7. Relationship between erythrocyte membrane phase properties and susceptibility to secretory phospholipase A2.

    PubMed

    Best, Katrina B; Ohran, Allison J; Hawes, Andrea C; Hazlett, Theodore L; Gratton, Enrico; Judd, Allan M; Bell, John D

    2002-11-26

    Normally, cell membranes resist hydrolysis by secretory phospholipase A(2). However, upon elevation of intracellular calcium, the cells become susceptible. Previous investigations demonstrated a possible relationship between changes in lipid order caused by increased calcium and susceptibility to phospholipase A(2). To further explore this relationship, we used temperature as an experimental means of manipulating membrane physical properties. We then compared the response of human erythrocytes to calcium ionophore at various temperatures in the range of 20-50 degrees C using fluorescence spectroscopy and two-photon fluorescence microscopy. The steady state fluorescence emission of the environment-sensitive probe, laurdan, revealed that erythrocyte membrane order decreases systematically with temperature throughout this range, especially between 28 and 45 degrees C. Furthermore, the ability of calcium ionophore to induce increased membrane order and susceptibility to phospholipase A(2) depended similarly on temperature. Both responses to calcium influx were enhanced as membrane fluidity increased. Analysis of the spatial distribution of laurdan fluorescence at several temperatures indicated that the ordering effect of intracellular calcium on fluid membranes generates an increase in the number of fluid-solid boundaries. Hydrolysis of the membrane appeared to progress outward from these boundaries. We conclude that phospholipase A(2) prefers to hydrolyze lipids in fluid regions of human erythrocyte membranes, but primarily when those regions coexist with domains of ordered lipids.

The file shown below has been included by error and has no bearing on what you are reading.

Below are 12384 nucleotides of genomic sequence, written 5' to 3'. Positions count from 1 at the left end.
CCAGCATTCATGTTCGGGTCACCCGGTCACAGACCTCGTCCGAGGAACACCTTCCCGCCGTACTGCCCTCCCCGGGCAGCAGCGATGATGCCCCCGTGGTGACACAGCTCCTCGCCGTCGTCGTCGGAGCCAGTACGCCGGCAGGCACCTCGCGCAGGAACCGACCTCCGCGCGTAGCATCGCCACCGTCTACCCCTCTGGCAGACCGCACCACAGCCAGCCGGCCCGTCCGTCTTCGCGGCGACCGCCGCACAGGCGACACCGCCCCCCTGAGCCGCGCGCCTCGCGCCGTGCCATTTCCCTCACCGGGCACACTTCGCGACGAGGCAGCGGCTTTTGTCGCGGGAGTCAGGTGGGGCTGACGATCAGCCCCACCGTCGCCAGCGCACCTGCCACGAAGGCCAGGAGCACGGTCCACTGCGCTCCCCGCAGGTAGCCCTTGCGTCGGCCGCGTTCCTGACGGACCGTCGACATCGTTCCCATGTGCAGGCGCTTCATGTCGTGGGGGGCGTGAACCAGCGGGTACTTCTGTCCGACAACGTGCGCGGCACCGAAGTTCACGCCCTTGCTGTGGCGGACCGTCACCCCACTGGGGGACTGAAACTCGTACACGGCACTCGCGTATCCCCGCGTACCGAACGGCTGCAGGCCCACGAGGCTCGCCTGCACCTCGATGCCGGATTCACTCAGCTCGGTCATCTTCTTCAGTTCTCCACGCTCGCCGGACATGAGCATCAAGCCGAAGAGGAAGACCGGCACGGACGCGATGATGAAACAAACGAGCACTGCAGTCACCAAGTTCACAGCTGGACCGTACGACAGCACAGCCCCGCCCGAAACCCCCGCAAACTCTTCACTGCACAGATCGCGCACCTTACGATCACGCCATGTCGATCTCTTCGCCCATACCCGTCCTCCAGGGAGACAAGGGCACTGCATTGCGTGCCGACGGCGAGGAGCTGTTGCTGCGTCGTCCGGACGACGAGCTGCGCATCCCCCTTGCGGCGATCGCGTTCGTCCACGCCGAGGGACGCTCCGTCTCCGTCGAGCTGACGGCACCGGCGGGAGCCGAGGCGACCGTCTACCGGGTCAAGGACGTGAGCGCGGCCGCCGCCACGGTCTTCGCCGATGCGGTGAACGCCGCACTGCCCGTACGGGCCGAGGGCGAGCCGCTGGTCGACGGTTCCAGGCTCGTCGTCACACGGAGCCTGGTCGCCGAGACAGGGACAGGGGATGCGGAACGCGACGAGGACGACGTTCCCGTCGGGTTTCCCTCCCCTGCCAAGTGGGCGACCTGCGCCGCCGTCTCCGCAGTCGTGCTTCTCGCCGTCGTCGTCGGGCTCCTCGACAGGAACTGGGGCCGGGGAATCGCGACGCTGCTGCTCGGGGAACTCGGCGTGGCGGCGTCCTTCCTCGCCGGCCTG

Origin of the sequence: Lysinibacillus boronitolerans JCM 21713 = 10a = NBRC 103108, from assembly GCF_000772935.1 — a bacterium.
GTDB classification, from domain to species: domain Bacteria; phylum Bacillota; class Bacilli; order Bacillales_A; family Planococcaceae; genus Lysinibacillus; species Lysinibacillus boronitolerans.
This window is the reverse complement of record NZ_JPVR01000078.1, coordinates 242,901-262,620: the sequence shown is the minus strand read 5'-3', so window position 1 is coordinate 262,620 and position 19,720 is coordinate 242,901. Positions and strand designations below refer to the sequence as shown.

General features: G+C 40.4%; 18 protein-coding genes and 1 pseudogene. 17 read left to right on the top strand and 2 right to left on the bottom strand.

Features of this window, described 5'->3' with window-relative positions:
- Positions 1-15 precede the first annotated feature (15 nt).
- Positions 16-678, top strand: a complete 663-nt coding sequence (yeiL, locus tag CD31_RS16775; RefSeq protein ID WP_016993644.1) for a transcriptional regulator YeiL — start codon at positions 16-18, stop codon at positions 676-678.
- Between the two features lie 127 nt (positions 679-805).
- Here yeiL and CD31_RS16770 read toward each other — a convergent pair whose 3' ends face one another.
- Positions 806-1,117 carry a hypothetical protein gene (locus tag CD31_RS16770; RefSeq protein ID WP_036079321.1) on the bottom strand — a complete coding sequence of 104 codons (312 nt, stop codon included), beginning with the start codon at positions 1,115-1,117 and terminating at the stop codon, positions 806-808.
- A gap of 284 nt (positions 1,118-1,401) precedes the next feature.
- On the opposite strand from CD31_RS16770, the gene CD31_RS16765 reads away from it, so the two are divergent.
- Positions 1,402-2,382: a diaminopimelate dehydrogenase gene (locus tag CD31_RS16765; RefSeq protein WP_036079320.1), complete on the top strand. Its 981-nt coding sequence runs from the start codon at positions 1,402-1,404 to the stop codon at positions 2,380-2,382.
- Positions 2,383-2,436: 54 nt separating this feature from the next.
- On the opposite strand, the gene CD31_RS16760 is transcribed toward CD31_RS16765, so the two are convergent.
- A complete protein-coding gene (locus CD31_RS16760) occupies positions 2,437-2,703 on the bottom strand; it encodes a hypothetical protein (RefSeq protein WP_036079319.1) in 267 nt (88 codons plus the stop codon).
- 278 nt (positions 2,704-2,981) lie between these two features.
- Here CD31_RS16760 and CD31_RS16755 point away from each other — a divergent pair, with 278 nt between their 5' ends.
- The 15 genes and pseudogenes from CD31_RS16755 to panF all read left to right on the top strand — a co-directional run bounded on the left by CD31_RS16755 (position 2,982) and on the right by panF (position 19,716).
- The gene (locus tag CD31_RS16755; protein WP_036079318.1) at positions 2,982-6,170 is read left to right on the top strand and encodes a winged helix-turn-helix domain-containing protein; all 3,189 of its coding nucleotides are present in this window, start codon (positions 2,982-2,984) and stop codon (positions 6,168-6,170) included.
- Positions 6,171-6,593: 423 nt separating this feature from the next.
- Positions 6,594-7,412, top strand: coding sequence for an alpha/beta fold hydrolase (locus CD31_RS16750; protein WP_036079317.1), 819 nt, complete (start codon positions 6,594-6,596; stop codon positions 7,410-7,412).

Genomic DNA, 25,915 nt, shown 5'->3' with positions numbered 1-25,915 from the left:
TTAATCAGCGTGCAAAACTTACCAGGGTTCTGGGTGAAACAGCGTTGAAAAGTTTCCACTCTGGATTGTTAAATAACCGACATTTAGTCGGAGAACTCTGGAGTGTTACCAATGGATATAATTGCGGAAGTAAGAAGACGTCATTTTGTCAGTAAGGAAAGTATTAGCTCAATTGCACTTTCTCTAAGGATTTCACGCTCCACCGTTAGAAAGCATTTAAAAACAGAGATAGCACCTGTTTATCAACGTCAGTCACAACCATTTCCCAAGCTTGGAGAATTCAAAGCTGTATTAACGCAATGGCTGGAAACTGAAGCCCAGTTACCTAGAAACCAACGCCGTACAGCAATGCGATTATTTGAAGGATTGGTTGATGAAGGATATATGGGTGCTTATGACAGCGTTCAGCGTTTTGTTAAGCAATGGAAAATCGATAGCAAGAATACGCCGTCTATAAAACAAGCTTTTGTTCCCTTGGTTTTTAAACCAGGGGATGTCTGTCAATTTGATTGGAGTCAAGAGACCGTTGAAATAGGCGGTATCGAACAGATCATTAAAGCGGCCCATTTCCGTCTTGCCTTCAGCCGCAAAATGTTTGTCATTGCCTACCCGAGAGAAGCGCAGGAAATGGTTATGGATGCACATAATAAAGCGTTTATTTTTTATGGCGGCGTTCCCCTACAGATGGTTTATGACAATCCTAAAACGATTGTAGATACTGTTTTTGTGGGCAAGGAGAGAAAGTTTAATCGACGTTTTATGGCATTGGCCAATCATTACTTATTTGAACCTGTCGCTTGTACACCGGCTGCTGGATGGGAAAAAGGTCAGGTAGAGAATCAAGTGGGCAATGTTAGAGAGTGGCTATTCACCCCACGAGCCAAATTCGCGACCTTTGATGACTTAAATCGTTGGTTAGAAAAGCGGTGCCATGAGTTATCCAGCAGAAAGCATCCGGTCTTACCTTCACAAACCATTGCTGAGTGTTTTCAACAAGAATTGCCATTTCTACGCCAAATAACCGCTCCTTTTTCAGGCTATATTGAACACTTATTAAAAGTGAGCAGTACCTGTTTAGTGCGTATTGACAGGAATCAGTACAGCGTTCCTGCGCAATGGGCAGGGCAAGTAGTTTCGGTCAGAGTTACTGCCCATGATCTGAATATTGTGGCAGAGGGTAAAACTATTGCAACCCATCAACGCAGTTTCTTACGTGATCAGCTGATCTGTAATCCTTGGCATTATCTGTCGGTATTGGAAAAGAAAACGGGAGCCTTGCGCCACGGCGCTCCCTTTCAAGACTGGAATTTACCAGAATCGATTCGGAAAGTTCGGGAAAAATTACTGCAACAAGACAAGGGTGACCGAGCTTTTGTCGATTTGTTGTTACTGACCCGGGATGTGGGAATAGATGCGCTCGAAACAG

8. Modification of the tetrodotoxin receptor in Electrophorus electricus by phospholipase A2.

    PubMed

    Reed, J K

    1981-08-06

    The effects of phospholipase A2 treatment on the tetrodotoxin receptors in Electrophorus electricus was studied. (1) The binding of [3H]tetrodotoxin to electroplaque membranes was substantially reduced by treatment of the membranes with low concentrations of phospholipase A2 from a number of sources, including bee venom, Vipera russelli and Crotalus adamanteus and by beta-bungarotoxin. (2) Phospholipase A2 from bee venom and from C. adamanteus both caused extensive hydrolysis of electroplaque membrane phospholipids although the substrate specificity differed. Analysis of the phospholipid classes hydrolyzed revealed a striking correlation between loss of toxin binding and hydrolysis of phosphatidylethanolamine but not of phosphatidylserine. (3) The loss of toxin binding could be partially reversed by treatment of the membranes with bovine serum albumin, conditions which are known to remove hydrolysis products from the membrane. (4) Equilibrium binding studies on the effects of phospholipase A2 treatment of [3H]tetrodotoxin binding showed that the reduction reflected loss of binding sites and not a change in affinity. (5) These results are interpreted in terms of multiple equilibrium states of the tetrodotoxin-receptors with conformations determined by the phospholipid environment.